Do have any secret aspirations that Victoria doesn’t know about?
I would love to be a filmmaker. I’ve done some work with dance and film, but only as a performer or choreographer. I’d like to experiment with working behind the camera.

If you had a free day with no responsibilities, what would you do?
I used to say, “dance, of course.” But now, while I still love dancing for its own sake, I like spending my free time with Amy. As far as I’m concerned, it doesn’t matter what we’re doing, as long as we’re doing it together. 

What's the worst thing that's happened in your life? 

The worst thing? I guess when my best friend and dance partner, Karla, disappeared from my life right after we graduated from college. I would give anything to see her again, but I haven’t been able to find her.

What I learned from that experience is to always treasure the good relationships that you have. I never take those I love for granted because I know how quickly they can disappear from my life.

What are you most afraid of?
A career-ending injury. I love to dance – not just publicly but also in my own private studio. To me, dancing is like breathing. I’d be devastated If I were injured and could no longer dance. 

How do you feel about your life right now?

I’m pretty happy with my life right now. I have a full-time job teaching dance at Clarion University, which is an easy commute from Taylorsford. I get to live in my late great-uncle’s 1920s farmhouse, which I inherited and renovated to suit my lifestyle – and which happens to be next door to the house owned by Lydia Talbot. Since I’m in love with Lydia’s niece, Amy, I enjoy that proximity!

I guess if I could change anything it would be my relationship with my parents. My father has never approved of my dance career and my mother tends to support all of his prejudices. But I feel I have found a new family with Amy, Lydia and some other friends in Taylorsford, so I’m happy about that.

If your story were a movie, who would play you?
Not sure, but they would need to be able to dance! Or, at least, look and move like a dancer. As long as they can do that, and act, I’m fine with whoever the casting director picks to portray me.

What makes you stand out from any other characters in your genre?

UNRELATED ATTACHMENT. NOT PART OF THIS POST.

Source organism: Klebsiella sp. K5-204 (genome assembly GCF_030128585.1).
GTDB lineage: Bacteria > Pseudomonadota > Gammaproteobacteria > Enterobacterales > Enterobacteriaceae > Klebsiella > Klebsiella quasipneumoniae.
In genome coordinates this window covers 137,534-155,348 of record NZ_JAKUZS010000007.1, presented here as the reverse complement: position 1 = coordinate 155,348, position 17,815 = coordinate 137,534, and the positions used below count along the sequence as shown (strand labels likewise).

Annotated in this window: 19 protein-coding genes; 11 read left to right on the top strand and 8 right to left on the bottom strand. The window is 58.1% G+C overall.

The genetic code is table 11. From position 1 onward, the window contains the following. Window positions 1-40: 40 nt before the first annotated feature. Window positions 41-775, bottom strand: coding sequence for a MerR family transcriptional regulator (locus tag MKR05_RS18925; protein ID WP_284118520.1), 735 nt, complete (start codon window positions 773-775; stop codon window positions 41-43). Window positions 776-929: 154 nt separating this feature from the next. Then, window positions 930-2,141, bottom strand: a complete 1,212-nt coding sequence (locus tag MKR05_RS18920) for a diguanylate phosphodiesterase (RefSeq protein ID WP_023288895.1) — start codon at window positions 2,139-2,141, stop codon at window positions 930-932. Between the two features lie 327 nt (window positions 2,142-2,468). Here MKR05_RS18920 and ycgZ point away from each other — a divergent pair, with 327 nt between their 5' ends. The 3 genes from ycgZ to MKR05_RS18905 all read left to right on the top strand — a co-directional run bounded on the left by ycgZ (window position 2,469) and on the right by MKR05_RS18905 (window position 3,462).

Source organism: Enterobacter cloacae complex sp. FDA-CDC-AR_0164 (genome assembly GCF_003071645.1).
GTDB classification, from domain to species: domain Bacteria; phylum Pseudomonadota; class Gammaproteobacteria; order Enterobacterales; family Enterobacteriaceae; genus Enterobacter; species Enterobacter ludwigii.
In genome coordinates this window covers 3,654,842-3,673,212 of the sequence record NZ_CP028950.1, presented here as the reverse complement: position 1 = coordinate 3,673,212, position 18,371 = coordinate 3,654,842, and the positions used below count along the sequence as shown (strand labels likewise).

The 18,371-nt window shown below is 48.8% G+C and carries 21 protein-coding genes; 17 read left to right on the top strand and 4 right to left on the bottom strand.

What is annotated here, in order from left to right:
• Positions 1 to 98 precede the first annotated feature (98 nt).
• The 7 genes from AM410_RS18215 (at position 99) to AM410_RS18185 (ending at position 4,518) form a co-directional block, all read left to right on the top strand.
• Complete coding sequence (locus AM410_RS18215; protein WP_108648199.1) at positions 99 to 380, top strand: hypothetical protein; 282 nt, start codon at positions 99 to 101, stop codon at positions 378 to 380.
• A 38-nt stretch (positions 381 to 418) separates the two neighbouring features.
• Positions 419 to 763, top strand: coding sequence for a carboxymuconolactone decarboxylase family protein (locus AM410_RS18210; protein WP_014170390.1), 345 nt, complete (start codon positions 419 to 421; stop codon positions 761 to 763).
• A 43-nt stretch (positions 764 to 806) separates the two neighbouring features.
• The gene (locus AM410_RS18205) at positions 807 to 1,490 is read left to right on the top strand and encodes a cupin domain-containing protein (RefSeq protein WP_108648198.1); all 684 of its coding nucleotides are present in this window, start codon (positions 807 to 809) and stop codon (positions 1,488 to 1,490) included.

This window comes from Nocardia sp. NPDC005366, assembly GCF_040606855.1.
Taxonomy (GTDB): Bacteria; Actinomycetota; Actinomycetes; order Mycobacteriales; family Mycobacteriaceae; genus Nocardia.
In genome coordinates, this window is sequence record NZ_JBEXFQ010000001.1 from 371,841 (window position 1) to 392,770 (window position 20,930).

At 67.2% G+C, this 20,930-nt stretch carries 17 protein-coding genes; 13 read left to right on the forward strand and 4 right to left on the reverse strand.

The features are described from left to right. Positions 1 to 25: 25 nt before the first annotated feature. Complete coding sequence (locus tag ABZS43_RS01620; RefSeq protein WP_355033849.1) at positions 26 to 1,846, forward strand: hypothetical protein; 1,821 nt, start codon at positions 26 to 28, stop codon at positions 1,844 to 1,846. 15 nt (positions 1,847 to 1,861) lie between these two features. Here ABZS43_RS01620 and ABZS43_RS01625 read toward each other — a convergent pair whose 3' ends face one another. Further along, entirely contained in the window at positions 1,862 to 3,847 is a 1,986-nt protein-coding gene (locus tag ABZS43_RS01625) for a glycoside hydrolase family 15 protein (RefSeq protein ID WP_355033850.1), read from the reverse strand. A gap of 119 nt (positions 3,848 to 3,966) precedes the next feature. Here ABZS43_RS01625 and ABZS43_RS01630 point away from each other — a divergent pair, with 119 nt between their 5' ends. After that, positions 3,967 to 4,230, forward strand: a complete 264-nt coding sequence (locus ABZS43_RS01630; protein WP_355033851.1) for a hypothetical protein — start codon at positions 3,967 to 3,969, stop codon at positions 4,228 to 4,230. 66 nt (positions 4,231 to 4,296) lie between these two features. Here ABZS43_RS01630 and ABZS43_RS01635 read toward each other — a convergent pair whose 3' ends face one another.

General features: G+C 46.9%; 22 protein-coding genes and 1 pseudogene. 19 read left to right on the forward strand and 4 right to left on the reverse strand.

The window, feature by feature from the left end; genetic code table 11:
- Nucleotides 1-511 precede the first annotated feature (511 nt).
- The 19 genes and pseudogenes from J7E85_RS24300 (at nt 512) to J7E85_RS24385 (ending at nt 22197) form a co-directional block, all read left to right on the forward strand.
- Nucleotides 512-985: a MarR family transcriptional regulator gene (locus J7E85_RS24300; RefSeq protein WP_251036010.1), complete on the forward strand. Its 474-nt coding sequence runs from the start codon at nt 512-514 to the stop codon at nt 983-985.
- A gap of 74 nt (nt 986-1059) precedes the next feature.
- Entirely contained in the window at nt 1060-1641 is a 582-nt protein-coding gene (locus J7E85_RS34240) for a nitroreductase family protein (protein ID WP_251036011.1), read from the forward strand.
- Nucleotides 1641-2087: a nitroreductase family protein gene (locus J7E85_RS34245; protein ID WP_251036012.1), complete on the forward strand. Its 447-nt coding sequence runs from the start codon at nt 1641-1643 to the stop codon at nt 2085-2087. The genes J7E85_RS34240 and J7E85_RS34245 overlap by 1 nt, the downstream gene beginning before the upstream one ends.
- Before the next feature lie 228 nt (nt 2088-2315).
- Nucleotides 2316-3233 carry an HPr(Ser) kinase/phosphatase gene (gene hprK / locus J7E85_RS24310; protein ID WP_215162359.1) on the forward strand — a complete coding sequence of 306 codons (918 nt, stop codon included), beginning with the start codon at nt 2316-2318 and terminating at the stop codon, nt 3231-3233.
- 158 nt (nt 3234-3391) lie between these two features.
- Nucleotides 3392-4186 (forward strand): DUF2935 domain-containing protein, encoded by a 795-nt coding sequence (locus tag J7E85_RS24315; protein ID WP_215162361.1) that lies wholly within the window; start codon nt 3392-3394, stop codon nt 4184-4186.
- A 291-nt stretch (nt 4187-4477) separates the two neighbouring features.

I’m not a policeman, detective, sheriff, private eye, or deputy – the professions of most of what you’d call the “love interests” in cozy mysteries. I think the fact that I’m a dancer and choreographer brings a different element to the story, and I hope it also lets the readers know that one’s profession doesn’t determine personality, sexual preference, or any of that stuff.

Will you encourage Victoria to write a sequel?
I already have, and she has complied. It’s book three in the series and is called Past Due For Murder. It will be published in February 2019. I really love this one because it allows me to do something I’ve been wanting to do since the first book and . . .  Well, you’ll have to wait and see what that is! 


Raised in a historic small town in the shadow of the Blue Ridge Mountains, Victoria turned her early obsession with books into a dual career as an author and librarian. She has worked as a reference librarian and library director for public, museum, and academic libraries.

An avid reader who appreciates good writing in all genres, Victoria has been known to read seven books in as many days. When not writing or reading, she likes to watch films, listen to music, garden, or travel. Victoria is a member of Mystery Writers of America, International Thriller Writers, and Sisters in Crime. Victoria is represented by Frances Black of Literary Counsel, New York, New York.

Connect with Victoria:
Website and blog
  |  Facebook  |  Twitter  |  Goodreads

Buy the book:
Amazon  |  Barnes & Noble  |   IndieBound